OTS refers to a technique refined by queen-rearing expert Mel Disselkoen called On-The-Spot queen rearing. This technique is used with a hive-splitting system to encourage queenless colonies to produce a new, robust queen. Mel developed the OTS system after studying other methods of queen rearing used by G.M. Doolittle and Dr. C.C. Miller. Benefits of using the OTS system include expanding your apiary, increasing honey yield, and producing post-solstice queens (queens eclosed after the summer solstice/end of June in MI) that typically have better winter survival rates.
The crux of the OTS method is using a notching method to elongate cells with either eggs or less than 3-day-old larvae to make room for the bees to turn these cells into queen cells. To do this, you would press the sharp edge of the flat, prying end of your hive tool straight down into the wax bottom wall of the cells and then tilt your hive tool down and back to flatten the area underneath the cells. This artificially elongates the cell and again gives space for the bees to create a queen cell.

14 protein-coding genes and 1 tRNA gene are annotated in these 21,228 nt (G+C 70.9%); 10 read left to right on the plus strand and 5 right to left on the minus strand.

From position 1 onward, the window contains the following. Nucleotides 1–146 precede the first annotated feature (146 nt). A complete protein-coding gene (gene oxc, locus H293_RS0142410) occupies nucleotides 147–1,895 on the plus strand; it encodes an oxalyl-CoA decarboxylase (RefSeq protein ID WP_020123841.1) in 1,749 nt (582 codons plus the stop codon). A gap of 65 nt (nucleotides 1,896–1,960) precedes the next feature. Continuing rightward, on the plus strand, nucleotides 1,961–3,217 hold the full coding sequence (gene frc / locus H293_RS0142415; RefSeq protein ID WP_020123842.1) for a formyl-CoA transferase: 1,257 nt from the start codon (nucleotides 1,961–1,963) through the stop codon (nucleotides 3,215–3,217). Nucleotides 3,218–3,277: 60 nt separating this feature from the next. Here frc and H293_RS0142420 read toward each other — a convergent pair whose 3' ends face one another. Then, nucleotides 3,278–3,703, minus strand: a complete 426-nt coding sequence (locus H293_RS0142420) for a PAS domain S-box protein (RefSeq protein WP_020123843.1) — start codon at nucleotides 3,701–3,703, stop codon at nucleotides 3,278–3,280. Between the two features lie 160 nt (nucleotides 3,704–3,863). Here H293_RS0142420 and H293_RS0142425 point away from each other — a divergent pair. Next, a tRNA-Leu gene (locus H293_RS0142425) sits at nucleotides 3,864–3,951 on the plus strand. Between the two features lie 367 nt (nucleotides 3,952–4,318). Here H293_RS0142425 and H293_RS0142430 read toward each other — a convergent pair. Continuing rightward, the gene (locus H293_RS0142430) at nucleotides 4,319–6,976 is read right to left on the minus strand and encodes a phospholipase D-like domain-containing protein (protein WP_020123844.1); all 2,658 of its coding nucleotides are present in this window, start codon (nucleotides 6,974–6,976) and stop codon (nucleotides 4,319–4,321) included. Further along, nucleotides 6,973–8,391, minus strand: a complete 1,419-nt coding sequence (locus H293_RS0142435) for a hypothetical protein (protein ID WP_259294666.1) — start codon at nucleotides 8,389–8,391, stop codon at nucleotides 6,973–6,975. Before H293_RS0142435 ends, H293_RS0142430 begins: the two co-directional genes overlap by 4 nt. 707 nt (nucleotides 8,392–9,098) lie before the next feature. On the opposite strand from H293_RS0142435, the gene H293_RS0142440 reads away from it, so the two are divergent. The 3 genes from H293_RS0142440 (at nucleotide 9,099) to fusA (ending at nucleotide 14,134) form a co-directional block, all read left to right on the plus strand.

Here are some tips to remember when using the OTS method. Never allow a split or a start to make a new queen, but encourage full-sized hives with a minimum of 4 frames of brood to make new queens. OTS may encourage bees to produce many queen cells, but you want to leave only 1-2 of the largest cells to discourage fighting amongst the virgin queens. Notching will only encourage bees to make queen cells if there is no queen present in the hive. Bees need an abundance of food and nurse bees to rear a robust queen.
More Information: https://www.mdasplitter.com/
Jen Haeger is a new master beekeeper and board member of A2B2.